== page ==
Bird boxing - the latest dating trend you need to know about

Anna Clarke
We're all blind in the pursuits of love... - Netflix

First came ghosting, then breadcrumbing: now there’s a new entry into our ever expanding lexicon of dating terminology - bird boxing. Taking its name from the popular Netflix movie which sees Sandra Bullock grappling her way through life in a post-apocalyptic world entirely blindfolded, this new trend follows much the same plot. Coined by romance experts over at Tinder, we fools of love are apparently “blind to just how bad your partner/the person you’re seeing is”. Guilty as charged.  

For most of us, when the first throes of passion hit, our new crush can really do no wrong. Ah the honeymoon period, those crucial and intoxicating first few heady weeks and months when two become one and your life feels like the plot of a rom com.

Sleepless, lust-filled nights and candlelit dinners when you and your partner agree on absolutely everything and even their snoring is actually quite endearing. And you, entirely forgetting the great litany of failed romances that have come before, naively assume things will always be this way. Because how could this cherubic creature ever be anything other than perfect?

But, fast forward a few months, to them febreezing the bed sheets clean and sitting on the sofa in Y-fronts all day, and things look a lot less rosy. 

Here are five ways to spot a budding bird boxer.

An easy-to-please attitude

In the initial stages of courting, your potential life partner’s easy going approach meant a happy, drama-free existence. You would happily take control of the social calendar and revel in creating grand plans for couples' activities and day trips to quaint English villages with not so much as a peep or interjection from your other half. That novelty soon wears off, though, and the laissez-faire life approach begins to grow tiresome when all the emotional labour is falling to you. Next time, swipe left on the zen master.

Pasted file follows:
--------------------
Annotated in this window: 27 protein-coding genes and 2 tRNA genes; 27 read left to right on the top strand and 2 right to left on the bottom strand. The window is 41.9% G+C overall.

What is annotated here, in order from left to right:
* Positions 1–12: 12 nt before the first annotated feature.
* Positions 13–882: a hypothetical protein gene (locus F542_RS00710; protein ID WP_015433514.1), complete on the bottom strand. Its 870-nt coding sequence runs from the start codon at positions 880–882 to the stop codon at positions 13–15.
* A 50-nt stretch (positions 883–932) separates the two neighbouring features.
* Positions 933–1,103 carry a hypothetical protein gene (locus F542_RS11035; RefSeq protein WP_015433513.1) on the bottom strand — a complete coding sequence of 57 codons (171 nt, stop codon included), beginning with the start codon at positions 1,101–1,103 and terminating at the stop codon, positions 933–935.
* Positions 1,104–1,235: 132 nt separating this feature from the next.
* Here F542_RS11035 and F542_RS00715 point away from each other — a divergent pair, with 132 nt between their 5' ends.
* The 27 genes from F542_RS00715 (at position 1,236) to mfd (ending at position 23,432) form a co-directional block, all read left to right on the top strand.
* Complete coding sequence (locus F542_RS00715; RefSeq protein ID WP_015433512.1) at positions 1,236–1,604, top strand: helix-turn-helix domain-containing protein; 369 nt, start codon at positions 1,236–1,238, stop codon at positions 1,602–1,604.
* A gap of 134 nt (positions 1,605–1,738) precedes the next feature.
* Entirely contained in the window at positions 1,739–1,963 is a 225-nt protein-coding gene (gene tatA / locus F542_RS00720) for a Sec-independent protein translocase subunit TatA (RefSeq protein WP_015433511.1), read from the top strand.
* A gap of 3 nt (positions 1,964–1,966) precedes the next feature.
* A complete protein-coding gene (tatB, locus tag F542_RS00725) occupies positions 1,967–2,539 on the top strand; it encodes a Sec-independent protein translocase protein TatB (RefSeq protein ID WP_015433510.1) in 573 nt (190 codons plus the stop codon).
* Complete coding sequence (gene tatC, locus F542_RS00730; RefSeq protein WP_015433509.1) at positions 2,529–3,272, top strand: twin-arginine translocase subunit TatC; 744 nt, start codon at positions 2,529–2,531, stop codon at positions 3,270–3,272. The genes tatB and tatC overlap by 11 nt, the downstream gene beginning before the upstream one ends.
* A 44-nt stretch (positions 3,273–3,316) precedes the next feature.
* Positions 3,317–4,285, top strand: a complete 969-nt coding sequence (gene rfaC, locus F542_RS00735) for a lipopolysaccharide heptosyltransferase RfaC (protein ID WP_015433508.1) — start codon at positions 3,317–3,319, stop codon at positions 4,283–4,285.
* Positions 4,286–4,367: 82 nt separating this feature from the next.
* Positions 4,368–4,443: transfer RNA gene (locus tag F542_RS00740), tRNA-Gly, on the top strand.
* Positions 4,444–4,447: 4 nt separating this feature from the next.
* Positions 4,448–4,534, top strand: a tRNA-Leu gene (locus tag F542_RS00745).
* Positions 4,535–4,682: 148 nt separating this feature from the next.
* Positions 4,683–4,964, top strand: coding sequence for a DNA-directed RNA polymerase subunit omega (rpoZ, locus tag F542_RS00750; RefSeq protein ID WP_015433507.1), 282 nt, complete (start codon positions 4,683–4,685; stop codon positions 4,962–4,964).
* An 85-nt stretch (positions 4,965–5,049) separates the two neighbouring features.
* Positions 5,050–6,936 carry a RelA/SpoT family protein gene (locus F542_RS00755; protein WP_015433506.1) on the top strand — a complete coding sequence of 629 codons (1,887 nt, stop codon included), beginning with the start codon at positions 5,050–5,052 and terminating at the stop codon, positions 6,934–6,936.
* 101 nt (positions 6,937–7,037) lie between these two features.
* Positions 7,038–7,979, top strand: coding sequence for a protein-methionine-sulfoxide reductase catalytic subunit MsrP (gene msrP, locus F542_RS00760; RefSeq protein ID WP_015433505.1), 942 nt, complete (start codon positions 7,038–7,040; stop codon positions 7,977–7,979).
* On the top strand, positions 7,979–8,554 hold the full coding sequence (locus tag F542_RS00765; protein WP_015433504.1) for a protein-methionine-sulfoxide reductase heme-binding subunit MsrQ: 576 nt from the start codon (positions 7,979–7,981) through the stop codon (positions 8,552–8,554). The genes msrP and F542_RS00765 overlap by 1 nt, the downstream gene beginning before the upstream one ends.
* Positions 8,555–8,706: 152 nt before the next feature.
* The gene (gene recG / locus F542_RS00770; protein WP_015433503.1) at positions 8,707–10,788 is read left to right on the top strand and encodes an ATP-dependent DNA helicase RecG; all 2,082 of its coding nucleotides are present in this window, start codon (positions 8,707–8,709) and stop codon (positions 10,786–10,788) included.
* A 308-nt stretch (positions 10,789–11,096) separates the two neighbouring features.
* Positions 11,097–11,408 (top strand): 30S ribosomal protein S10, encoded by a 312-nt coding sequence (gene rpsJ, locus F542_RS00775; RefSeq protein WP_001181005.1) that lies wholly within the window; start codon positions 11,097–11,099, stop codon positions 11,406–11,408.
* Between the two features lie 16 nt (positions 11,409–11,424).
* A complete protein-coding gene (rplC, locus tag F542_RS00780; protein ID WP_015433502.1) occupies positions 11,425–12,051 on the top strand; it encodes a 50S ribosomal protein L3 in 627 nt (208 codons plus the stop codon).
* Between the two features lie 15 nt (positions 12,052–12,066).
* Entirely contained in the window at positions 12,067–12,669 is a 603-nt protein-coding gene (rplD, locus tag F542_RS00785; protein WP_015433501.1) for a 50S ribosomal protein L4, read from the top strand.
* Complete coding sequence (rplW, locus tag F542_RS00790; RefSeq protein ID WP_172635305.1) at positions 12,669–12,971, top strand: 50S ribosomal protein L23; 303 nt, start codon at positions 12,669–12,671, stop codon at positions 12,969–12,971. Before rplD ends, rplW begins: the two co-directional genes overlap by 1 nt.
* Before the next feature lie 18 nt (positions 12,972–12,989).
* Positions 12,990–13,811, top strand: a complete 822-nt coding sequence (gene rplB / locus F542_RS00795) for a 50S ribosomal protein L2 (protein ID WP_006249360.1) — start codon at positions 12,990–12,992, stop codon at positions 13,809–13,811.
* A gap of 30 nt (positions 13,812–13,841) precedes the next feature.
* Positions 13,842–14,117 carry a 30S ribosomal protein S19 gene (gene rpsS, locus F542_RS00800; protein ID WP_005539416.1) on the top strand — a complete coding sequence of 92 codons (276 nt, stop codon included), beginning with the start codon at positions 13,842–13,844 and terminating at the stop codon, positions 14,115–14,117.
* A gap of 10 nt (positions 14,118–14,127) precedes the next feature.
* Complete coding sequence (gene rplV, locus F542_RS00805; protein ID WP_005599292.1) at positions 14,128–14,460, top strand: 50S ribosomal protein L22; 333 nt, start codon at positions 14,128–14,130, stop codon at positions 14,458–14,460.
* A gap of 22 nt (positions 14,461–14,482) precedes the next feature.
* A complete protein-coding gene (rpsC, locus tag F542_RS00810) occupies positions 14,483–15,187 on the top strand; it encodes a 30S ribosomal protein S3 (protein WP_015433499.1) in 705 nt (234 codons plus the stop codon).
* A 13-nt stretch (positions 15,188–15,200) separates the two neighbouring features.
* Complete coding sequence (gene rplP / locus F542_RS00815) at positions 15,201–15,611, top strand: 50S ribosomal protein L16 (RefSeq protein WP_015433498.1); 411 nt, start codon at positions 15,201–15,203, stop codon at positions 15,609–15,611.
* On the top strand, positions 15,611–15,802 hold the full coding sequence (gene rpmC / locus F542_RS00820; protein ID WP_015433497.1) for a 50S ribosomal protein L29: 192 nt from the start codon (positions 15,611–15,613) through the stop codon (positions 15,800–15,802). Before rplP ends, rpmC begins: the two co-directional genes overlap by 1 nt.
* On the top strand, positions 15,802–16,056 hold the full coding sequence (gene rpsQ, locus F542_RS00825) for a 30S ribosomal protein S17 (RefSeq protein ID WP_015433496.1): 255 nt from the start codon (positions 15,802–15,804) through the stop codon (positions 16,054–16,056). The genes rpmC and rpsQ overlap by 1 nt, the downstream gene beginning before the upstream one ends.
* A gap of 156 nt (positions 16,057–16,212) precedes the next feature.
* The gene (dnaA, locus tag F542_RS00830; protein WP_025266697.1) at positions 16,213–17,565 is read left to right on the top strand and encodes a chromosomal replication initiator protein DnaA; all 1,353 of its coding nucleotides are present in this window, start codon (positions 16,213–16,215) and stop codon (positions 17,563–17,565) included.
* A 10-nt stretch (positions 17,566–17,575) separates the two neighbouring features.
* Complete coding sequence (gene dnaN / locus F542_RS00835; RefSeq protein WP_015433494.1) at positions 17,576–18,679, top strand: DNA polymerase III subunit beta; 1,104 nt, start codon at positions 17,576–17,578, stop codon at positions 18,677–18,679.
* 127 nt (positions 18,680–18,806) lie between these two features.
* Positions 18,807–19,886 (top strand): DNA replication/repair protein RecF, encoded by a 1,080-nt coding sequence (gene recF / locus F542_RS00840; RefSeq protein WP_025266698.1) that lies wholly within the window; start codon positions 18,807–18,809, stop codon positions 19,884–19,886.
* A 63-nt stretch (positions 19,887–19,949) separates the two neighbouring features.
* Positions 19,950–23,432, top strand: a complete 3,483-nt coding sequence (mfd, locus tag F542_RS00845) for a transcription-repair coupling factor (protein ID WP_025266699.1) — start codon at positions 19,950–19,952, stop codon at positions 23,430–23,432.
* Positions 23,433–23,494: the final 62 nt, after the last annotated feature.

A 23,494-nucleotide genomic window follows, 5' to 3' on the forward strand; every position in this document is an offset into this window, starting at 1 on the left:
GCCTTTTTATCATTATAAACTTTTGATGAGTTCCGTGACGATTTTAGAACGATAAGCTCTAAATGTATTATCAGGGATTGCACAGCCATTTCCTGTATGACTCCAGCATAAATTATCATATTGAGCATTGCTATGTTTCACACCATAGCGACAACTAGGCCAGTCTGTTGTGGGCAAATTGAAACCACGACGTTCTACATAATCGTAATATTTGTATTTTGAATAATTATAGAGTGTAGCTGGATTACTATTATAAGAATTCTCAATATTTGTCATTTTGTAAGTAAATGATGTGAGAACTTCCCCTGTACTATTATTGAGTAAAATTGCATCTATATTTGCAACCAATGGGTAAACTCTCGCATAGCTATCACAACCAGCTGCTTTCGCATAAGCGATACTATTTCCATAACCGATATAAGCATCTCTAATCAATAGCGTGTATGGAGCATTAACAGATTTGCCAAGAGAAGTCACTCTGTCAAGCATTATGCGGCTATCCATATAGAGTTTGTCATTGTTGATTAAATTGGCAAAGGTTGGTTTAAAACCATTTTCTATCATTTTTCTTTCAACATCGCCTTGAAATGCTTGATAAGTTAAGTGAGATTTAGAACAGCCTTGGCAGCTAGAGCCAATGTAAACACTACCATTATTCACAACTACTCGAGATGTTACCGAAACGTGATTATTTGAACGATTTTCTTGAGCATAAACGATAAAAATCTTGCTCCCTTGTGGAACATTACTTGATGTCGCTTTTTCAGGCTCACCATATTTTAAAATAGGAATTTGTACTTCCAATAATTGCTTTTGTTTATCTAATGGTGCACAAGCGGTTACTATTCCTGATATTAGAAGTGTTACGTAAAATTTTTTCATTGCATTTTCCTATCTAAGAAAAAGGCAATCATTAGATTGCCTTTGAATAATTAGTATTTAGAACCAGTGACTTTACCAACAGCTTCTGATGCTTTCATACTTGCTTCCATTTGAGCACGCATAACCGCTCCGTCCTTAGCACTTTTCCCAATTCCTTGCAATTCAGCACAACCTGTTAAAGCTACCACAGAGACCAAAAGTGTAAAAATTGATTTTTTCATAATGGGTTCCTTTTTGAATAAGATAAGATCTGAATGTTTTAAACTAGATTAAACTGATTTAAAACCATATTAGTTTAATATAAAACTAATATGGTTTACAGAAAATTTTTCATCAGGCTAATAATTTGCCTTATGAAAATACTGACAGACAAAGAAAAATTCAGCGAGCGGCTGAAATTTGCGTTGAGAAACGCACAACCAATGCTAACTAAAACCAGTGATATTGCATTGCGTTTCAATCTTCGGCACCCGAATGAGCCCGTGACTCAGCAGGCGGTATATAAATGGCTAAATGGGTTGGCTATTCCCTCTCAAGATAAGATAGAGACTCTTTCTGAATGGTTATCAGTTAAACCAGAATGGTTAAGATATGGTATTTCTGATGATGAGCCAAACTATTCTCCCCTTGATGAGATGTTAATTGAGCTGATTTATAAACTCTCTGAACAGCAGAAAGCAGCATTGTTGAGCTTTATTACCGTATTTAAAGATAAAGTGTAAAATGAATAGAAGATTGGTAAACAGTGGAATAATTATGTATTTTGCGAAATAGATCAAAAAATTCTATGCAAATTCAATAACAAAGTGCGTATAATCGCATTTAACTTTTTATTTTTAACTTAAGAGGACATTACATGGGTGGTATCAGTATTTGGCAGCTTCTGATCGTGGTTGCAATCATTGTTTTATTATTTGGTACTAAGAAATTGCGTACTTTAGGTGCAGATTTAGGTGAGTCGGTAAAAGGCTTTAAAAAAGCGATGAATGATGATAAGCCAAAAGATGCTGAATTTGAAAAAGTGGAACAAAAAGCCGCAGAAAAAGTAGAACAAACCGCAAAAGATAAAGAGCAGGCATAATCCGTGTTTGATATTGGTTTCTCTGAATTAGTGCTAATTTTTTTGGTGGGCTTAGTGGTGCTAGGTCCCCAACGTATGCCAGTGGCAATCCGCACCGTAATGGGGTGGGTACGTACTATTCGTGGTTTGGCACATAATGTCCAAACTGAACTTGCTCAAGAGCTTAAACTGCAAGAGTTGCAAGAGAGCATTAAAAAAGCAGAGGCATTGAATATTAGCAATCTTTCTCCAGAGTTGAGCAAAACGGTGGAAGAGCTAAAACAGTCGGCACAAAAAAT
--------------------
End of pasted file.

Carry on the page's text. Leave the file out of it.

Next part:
The honeymoon period can sometimes feel like you're living in the plot of a Nicholas Sparks novel  Credit:  Melissa Moseley/Entertainment Film

Over attentiveness

They you text back in under a minute, always call on their lunch break to ‘check in’ and like every single one of your social media posts within minutes. What starts off as cute keen bean behaviour quickly descends into clinger territory. And soon the urge to break free from the smothering tendrils of your partner and get back to solo living is irresistible. 

Quirky taste

They turned up on your first date in a one-of-a-kind vintage paisley shirt: fast forward a few weeks and you’ve progressed to home hangouts, only to be met with a jovial ‘proceed with caution’ doormat. How fun. Just something they picked up from the local second hand shop, along with the taxidermied deer head that hangs above the bed. Before you know it, him and all his kitsch trinkets will be moving into your painfully curated Scandi-style flat and heartbreak looks likely. 

Being cautious with money

They save receipts, religiously check their online bank balance and have got the Spendee app permanently open, jotting down every last scrap of dosh expended. Initially this attention to detail and money vigilance was a selling point. You foolishly first thought that being in control of your own finances was a mark of great maturity, but let's be honest - penny pinching is never a turn on.

Basic interests

When, on date three, they confess that they’d quite like to see the new Star Wars film, you oblige because you’re easy breezy and can of course enjoy a good blockbuster once in a while. And before you know it you’re being forced to spend a sunny Saturday afternoon in front of the box with a Harry Potter omnibus for company and dreams of that new Jean-Luc Godard film a distant memory.